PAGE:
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I'd like to do a bad attic insulation job - will this work?

I'm only sort of kidding. House is very large, 100 year old brick center hall colonial in historic district in central Virginia. No exterior modifications will be allowed. Venting is by gable vents, around 4 sqft at west end, 8 sqft at east end. No soffit or other vents are present or possible due to historic district regulations (not to mention practicality). Large 3rd floor is built into the slate roof with dormers. Ceiling of 3rd floor is not even close to sealed. Extensive hvac in attic is not sealed or insulated even vaguely correctly.

Currently there is some mineral wool between the rafters forming the 3rd floor wall/ceiling. I propose to fill all rafters with wet blown cellulose, seal the gable vents, and insulate exposed brick gable on interior with flash and rigid foam. I will then add both a return and a feed from the hvac to the attic, making it conditioned space, and dealing with moisture.

I am not willing to have high density foam sprayed, as the failure risk is way too high, hence the need for mechanical moisture control - there's no practical way to spray reasonable lifts.. I think that's effectively what's happening now, due to the woefully insufficient venting and poorly sealed hvac and 3rd floor ceiling. In fact, I'd bet the interesting Venturi design of the gable venting (previously fan assisted) effectively depressurizes the attic nicely.

Obviously this is not ideal. But I'm not going to be able to make this perfect, or even close, considering my constraints, which are ironclad. Moisture permeable assembly and mechanical ventilation/ humidity control seem to be the only solution - no million dollar renovations removing 24 squares of 12/12 slate are practicable...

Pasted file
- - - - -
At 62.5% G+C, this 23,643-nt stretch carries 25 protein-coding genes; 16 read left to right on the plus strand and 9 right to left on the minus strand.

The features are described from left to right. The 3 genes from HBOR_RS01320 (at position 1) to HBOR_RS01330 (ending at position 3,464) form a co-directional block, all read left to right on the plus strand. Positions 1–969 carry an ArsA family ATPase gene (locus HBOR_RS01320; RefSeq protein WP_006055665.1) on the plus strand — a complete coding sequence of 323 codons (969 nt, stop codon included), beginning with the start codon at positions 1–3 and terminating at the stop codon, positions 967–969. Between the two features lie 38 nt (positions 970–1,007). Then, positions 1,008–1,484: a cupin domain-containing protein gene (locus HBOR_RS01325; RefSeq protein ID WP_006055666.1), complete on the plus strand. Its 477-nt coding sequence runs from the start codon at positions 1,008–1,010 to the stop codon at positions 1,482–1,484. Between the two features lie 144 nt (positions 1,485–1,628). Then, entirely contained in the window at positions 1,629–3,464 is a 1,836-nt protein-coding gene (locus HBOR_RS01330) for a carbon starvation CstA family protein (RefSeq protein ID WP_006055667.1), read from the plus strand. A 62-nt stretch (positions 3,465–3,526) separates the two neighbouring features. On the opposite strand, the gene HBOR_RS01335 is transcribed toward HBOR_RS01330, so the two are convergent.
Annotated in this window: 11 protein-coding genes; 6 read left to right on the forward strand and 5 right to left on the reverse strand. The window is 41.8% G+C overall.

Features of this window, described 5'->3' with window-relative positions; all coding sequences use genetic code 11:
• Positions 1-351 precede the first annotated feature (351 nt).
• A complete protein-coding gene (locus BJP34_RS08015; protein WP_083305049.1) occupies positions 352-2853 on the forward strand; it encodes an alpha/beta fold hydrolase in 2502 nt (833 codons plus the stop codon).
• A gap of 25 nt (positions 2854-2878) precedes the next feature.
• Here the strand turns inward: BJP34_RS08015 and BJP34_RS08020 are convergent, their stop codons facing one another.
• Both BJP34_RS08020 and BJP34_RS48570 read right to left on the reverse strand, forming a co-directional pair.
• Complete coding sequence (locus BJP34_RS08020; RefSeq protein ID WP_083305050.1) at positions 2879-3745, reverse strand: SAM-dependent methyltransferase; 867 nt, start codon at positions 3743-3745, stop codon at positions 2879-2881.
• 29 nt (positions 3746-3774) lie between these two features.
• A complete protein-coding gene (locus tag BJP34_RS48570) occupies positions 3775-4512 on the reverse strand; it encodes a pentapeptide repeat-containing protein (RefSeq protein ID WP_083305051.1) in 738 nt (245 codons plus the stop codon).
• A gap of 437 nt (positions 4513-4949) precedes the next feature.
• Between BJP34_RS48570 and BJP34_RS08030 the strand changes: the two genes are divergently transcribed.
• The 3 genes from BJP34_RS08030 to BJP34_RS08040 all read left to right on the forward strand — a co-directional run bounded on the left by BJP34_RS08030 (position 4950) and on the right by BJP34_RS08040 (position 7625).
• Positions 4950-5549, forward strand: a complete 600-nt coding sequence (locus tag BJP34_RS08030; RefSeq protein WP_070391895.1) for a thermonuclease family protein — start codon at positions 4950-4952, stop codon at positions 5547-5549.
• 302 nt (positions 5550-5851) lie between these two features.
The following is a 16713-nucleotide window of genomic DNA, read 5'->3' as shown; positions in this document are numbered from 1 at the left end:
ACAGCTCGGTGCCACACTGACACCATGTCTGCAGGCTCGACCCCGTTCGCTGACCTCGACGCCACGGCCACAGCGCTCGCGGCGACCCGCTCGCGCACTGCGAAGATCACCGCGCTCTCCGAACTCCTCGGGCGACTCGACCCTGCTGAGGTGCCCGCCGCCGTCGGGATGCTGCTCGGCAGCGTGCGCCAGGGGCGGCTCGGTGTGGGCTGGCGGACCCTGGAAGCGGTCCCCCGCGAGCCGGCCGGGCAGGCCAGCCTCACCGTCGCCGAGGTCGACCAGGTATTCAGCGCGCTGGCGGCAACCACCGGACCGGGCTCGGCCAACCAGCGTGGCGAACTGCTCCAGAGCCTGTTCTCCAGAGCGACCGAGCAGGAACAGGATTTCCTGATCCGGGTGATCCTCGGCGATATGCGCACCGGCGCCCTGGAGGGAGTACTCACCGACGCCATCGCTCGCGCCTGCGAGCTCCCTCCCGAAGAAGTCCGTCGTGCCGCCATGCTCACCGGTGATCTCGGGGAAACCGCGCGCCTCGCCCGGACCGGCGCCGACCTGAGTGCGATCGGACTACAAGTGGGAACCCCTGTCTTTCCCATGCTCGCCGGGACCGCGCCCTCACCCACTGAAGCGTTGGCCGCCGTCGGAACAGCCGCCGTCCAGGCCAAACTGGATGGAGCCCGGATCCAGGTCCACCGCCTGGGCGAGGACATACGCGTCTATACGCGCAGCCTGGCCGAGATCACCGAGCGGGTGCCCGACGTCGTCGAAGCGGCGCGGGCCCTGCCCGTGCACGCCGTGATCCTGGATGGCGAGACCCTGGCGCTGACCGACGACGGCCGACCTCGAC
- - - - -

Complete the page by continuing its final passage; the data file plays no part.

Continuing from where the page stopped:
My thought is that interior moisture in the winter will be dealt with by the heat pump/low ambient humidity, and the high exterior humidity in the summer will be somewhat mitigated by the high heat load of the insulated slate roof. I of course expect no slate failure from roof overheating... Any moisture making its way into the attic through the insulation will be handled by the hvac, which is sized for dehumidification

Asked by Charles F
Posted May 28, 2012 11:31 AM ET
Edited May 28, 2012 11:41 AM ET


8 Answers

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I'm a little worried about one aspect of your plan -- "I propose to fill all rafters with wet blown cellulose." Do you mean the sloping ceiling above occupied space, or the rafters in your attic? In either case, you shouldn't use cellulose unless you have a vent channel between your insulation and your roof sheathing. For more information, see How to Build an Insulated Cathedral Ceiling.

You seem to be quite worried about moisture in your attic; why? Most attics are dry, especially attics with slate roofing. Are there signs of moisture problems? If so, you need to address the moisture issues. In older homes, wet attics are usually a sign of basement moisture issues.

Answered by Martin Holladay
Posted May 29, 2012 5:02 AM ET


Hi Martin, thanks for the reply.

I don't have a moisture problem currently in the attic, but expect I will after I fill the rafters, which partially cover the occupied space, and partially cover the attic. Hence the need for mechanical dehumidification.

I fear I wasn't clear above - I know how to do a cathedral ceiling, but the standard approach is not possible in this case. As far as I can tell I can either A) put no insulation, and vent most of my hvac to the outdoors, or B) put insulation without venting, and provide mechanical means of handling any resulting moisture.

Vapor impermeable Spray foam is not possible, for obvious technical reasons, nor is venting, so I'm pretty much left with providing vapor permeability and mechanical dehumidification, as I see it. Obviously this is "bad" but is also real world - waste some energy, or a lot of energy?

Answered by Charles F
Posted May 29, 2012 11:14 AM ET


If you want to create an unvented conditioned attic, and you can't include ventilation channels, then you need to use spray polyurethane foam. I'm not sure why you don't want to use close-cell spray foam. However, if you prefer open-cell spray foam, you can use open-cell.